Mr. Bass Man appears to somehow be talking on a cell phone, his voice raised over his musical offerings.  Far be it from Mr. Bass Man to turn down his radio to have his conversation, he is kind enough that he doesn’t want to deprive you of this real music experience.

Thank you, Mr. Bass Man, for showing me that my tastes in music sucks. Thank you for sharing your obviously superior music with the world.  I appreciate the valuable life lesson I have learned here today.  If I had a clue what the hell you were actually listening to, I might even look it up online and continue this valuable education.

Off he goes, his bass fading into the velvety night.  You sit at the light for a moment more, letting your hearing correct itself, and watch him blow the next stoplight.  Mr. Bass Man has important places to go, and won’t let a pesky thing like traffic laws slow him down.

Thank you, again, Mr. Bass Man, for allowing your musical choices to wash over me, and the six city blocks surrounding us.  I feel all the better for having, if only for a brief moment, a glimpse into your life.

And I feel even better knowing that you are somewhere teaching others the error of their musical choices, and spreading the love.  Because at least you’re not next to me anymore.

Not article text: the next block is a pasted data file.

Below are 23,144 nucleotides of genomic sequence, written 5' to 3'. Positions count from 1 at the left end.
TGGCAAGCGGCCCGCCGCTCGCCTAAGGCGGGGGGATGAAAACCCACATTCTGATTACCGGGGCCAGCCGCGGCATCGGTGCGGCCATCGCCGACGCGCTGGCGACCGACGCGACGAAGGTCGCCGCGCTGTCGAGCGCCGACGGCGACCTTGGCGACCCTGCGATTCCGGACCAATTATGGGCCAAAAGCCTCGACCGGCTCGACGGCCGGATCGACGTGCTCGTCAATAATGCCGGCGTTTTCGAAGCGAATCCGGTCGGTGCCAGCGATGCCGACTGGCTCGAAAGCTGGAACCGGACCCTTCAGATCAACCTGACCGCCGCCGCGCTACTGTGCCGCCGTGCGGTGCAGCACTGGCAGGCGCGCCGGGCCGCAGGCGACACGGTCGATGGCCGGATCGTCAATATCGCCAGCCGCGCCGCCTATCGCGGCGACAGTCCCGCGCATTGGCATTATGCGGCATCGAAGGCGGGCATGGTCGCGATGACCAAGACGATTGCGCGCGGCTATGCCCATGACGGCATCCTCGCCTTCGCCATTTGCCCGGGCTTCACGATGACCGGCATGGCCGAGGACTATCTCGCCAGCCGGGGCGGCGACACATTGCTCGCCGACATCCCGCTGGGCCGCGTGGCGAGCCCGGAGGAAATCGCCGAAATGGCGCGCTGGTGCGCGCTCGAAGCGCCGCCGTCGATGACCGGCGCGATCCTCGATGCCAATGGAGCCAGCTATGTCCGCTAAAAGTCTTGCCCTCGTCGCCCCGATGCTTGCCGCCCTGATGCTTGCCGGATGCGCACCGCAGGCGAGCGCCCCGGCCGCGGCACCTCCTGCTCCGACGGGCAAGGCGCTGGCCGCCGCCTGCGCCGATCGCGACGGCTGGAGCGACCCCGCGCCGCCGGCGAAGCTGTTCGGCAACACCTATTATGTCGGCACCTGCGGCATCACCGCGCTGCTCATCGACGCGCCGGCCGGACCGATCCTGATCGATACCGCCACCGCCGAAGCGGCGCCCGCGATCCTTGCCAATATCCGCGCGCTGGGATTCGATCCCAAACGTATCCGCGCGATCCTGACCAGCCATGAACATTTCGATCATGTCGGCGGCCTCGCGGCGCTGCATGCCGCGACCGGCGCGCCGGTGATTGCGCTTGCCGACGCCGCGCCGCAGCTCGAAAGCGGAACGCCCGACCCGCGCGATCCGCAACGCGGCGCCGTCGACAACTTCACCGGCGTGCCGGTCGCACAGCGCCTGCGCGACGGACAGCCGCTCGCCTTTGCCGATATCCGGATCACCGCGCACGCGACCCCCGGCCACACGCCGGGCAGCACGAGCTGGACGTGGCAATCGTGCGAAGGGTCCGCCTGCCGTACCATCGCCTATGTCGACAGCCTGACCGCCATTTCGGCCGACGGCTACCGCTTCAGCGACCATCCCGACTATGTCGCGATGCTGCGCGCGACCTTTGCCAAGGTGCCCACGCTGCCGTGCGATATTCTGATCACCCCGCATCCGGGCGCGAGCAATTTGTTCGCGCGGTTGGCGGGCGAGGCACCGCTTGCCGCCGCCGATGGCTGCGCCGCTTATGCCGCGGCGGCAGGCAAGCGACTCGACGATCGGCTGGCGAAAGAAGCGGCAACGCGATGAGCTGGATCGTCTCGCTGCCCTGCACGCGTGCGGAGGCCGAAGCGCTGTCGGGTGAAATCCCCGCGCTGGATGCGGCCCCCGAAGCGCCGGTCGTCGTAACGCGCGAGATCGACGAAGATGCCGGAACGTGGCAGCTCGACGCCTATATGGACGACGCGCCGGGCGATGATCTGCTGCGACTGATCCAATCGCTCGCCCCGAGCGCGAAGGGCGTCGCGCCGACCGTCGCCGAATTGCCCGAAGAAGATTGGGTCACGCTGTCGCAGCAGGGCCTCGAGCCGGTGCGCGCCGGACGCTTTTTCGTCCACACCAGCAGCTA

Character Realizations

You know, there is really nothing like a trip to the grocery store — with all that entails, including the ill-mannered, deliberately slow-moving people in the aisles and the rude people at the check-out and the downright annoying people in the parking lot hell-bent on their suicidal mission game of chicken — to make you truly understand that you still have a long way to go in realizing your goal of being a “good person.”

Ah, well. Tomorrow is another day.

Existential Moments in the Pasta Aisle

Going through the stores today on a much-hated “errands run,” I was finally forced to face my darker side. As it turns out, I hate people. Okay, well, yeah,  perhaps that was no big secret. Hey! Don’t roll your eyes at me!